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Galilean group

  1. Aug 24, 2010 #1
    I read that the form of a galilean transformation on the point (t,x) is the following:

    constant velocity transform by velocity v: (t,x) ---> (t,x+vt)
    translation transform by (t0,x0): (t,x)--->(t+t0,x+x0)
    rotation transformation by rotation matrix R: (t,x)--->(t,Rx)

    and that it is based on the following postulates: two observers observe the same time between events, and two observers measure the same distance for simultaneous events.

    My question is, based on those two postulates, couldn't you modify the first transform to


    This transformation preserves the time between events (it doesn't change time at all). It also preserves simultaneous distance:

  2. jcsd
  3. Aug 24, 2010 #2
    Yeah, doesn't that just correspond to moving with an arbitrary velocity v(t)=vf(t)?
  4. Aug 24, 2010 #3
    Yeah, but unfortunately the book I'm using (Mathematical Methods of Classical Mechanics, V. Arnold) emphasizes that v is uniform.

    If you take the simplest case of a uniformily accelerated reference frame, then the transformation would look like:


    This transformation preserves the time between two events, and the distance between simultaneous events. So two observers, one uniformily accelerating with respect to the other, observe the same time between events and the same distance between simultaneous events.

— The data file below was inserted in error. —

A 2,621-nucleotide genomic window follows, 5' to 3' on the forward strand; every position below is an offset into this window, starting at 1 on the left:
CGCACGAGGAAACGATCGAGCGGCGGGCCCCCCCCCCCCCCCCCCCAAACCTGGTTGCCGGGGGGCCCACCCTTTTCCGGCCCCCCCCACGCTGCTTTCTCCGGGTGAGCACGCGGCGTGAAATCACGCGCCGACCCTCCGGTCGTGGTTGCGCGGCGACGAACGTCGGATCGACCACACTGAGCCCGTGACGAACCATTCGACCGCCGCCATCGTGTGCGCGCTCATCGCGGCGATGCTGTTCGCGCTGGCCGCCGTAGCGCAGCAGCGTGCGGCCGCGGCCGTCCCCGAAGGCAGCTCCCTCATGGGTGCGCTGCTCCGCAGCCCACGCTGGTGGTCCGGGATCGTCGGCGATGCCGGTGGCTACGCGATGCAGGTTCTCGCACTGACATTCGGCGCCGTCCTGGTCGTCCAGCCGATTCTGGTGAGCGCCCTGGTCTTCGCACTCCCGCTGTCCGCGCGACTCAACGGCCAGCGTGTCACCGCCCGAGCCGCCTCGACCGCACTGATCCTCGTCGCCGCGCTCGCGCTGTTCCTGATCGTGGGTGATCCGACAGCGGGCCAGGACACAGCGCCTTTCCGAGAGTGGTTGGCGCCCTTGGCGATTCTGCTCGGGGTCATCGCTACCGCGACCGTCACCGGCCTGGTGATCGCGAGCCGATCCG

So according to Arnold, such a transformation is a gallilean transformation.

    Bringing in relativity, things are much different. Instead of preserving time between events and distance between simultaneous events separately, you consider transformations that preserve:


    Here you can show that the Poincare group (as opposed to the gallilean group) is a 10-parameter group consisting of uniform boosts, rotations, and translations. The boosts have to be uniform and can't be a function of spacetime.

    But it seems in classical mechanics, according to Arnold, you can have boosts that depend on time (so reference frames can be accelerated), although not space.
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